Tags for NC Supreme Court

Women Justices Honored for NC Supreme Court Service

RALEIGH — In a ceremony on Tuesday, April 10, the Supreme Court of North Carolina honored the women justices who have served on the state’s highest court. This commemorative ceremony is the second official event to be held as a part of the Supreme Court’s 200th anniversary celebration. The event featured a portrait sitting of the justices (pictured below) and a short program honoring (pictured below from left to right, top row): former Chief Justice Susie Sharp, former Chief Justice Rhoda Billings, former Chief Justice Sarah Parker, former Associate Justice Patricia Timmons-Goodson; (bottom row)…   Continue Reading »

Head for the Coast!

In tribute to its 250th anniversary, North Carolina’s Supreme Court will head to the Chowan County Courthouse in Edenton on May 9 for two hearings, one at 9:30 and another at 11 a.m. There is limited seating, so free tickets for the occasion will be on a first-come basis, as explained in this article from the News & Observer. For a bit more history of the courthouse, visit its page in the North Carolina History Project. An original wooden courthouse first ordered by the NC Colonial Assembly in 1712…   Continue Reading »

Voices of Judicial Experience Speak Up

Proposed legislative changes to reduce the number of judges on the NC Court of Appeals from 15 to 12, and to end special appointments to all but the business court, have been deemed harmful to the state’s judiciary and its people by four of the state’s former chief justices: Republican I. Beverly Lake (2001-2006) and Democrats James G. Exum Jr. (1986-1994), Burley Mitchell (1995-1999), and Sarah Parker (2006-2014). As reported in today’s News & Observer. a letter from the four justices questions bill sponsors’ claims that a 20 percent reduction in judgeships…   Continue Reading »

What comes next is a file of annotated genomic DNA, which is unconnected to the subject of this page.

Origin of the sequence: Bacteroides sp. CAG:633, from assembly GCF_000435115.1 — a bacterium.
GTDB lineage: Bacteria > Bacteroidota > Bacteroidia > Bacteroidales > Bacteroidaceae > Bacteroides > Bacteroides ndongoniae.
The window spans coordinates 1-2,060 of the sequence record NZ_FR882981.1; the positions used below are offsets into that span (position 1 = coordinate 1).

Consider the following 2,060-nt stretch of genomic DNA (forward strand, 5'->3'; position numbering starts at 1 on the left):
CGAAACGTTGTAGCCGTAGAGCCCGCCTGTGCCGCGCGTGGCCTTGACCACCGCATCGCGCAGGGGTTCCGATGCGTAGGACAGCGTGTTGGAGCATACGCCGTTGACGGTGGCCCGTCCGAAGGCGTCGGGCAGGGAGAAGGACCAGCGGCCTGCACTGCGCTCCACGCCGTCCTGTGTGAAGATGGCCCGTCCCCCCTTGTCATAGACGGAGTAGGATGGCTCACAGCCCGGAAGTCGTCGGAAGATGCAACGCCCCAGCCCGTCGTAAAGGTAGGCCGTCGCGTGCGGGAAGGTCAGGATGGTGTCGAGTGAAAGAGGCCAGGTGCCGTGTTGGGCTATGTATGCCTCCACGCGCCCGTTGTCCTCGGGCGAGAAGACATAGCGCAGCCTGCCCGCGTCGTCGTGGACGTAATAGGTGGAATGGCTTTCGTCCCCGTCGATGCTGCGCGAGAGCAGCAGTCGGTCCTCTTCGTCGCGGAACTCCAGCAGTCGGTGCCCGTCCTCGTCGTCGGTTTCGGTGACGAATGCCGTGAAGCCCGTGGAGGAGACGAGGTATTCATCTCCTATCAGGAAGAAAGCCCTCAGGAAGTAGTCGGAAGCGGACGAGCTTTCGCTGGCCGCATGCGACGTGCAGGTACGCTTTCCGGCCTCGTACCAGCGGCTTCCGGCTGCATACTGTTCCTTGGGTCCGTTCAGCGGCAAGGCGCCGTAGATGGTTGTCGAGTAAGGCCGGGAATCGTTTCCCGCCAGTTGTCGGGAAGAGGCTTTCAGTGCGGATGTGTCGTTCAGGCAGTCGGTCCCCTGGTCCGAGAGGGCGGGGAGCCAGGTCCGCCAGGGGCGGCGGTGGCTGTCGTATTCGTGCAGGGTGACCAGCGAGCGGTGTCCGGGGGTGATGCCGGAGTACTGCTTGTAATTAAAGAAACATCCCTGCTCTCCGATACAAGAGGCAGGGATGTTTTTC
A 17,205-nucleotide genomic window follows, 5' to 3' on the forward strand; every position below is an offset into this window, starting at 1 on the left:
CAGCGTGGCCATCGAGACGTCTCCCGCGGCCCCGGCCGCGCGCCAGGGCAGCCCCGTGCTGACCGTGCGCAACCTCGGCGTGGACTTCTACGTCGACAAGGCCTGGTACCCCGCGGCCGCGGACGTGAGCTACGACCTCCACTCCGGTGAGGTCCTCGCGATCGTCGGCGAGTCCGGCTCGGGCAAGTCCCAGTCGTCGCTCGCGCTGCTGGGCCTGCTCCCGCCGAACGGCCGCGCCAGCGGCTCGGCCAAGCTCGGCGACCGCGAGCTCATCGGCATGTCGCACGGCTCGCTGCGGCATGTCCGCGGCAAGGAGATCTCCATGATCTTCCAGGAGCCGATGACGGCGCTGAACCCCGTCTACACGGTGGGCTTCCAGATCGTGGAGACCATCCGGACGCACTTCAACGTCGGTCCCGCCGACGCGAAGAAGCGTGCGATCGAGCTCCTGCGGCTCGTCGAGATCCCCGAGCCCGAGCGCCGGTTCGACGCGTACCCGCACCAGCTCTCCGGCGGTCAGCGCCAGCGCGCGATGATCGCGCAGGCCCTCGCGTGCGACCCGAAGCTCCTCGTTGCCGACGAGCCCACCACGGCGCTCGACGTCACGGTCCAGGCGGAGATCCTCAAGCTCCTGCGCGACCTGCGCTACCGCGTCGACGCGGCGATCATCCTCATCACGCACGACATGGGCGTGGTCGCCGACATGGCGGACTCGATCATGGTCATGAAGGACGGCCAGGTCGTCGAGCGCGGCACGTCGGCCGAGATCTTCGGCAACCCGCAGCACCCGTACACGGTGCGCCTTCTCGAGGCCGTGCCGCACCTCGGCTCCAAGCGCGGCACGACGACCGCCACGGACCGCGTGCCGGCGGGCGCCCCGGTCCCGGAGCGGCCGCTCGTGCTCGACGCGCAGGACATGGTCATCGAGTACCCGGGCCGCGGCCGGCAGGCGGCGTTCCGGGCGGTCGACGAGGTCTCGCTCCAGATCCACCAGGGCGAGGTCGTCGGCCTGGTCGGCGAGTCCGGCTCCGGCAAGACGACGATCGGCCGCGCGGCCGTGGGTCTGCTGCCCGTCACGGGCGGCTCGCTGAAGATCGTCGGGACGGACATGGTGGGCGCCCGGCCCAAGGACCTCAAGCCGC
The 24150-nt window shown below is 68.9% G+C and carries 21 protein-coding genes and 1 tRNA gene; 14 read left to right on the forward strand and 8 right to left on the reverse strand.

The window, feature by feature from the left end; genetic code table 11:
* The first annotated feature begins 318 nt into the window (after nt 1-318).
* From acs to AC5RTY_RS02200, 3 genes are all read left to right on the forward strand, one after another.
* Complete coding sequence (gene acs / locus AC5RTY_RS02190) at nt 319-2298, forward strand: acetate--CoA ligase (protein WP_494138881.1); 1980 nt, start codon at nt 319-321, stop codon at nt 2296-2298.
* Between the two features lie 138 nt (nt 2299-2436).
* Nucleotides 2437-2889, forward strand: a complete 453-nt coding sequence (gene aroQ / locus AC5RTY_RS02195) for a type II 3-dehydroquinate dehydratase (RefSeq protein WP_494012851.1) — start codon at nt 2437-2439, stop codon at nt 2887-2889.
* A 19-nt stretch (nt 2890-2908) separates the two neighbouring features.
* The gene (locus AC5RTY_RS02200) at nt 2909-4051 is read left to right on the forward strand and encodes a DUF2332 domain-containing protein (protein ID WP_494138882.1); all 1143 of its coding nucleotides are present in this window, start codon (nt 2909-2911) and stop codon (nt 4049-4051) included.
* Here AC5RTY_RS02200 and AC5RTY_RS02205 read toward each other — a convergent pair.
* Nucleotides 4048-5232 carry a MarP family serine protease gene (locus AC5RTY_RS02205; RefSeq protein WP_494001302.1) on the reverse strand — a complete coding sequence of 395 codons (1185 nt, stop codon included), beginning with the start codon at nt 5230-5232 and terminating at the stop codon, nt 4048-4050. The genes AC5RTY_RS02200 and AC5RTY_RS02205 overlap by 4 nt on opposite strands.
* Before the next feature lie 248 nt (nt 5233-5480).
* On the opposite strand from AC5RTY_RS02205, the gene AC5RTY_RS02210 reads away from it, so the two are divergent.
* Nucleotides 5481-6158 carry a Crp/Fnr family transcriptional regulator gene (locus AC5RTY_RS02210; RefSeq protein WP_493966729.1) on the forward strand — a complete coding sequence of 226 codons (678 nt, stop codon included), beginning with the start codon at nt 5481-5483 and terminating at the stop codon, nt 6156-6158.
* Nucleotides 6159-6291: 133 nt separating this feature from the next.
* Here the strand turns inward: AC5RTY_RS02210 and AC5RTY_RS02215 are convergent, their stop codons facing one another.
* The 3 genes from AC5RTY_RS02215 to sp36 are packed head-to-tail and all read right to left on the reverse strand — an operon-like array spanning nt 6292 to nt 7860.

NC justices set to serve

Newly elected Chief Justice Mark D. Martin, the 28th head of the NC Supreme Court, as well as Associate Justices Robin Hudson and Cheri Beasley and Court of Appeals Judge Sam Ervin IV have been duly invested, and the seven-member NC Supreme Court begins its work this week. Hudson, according to The News & Observer, commented at her ceremony about the dangers of outside funding to judicial impartiality and pledged “no agenda, personal or political,” in her work on the bench.

  • Mission

    PoliticallyPurpleNC examines -- from a nonpartisan angle -- the legislative decisions of the North Carolina General Assembly and their potential effects on the citizens of the state. It does so in a setting that includes context -- historical background and social implications. PPNC encourages rational, nonpartisan evaluation and advocacy for the good of the whole.
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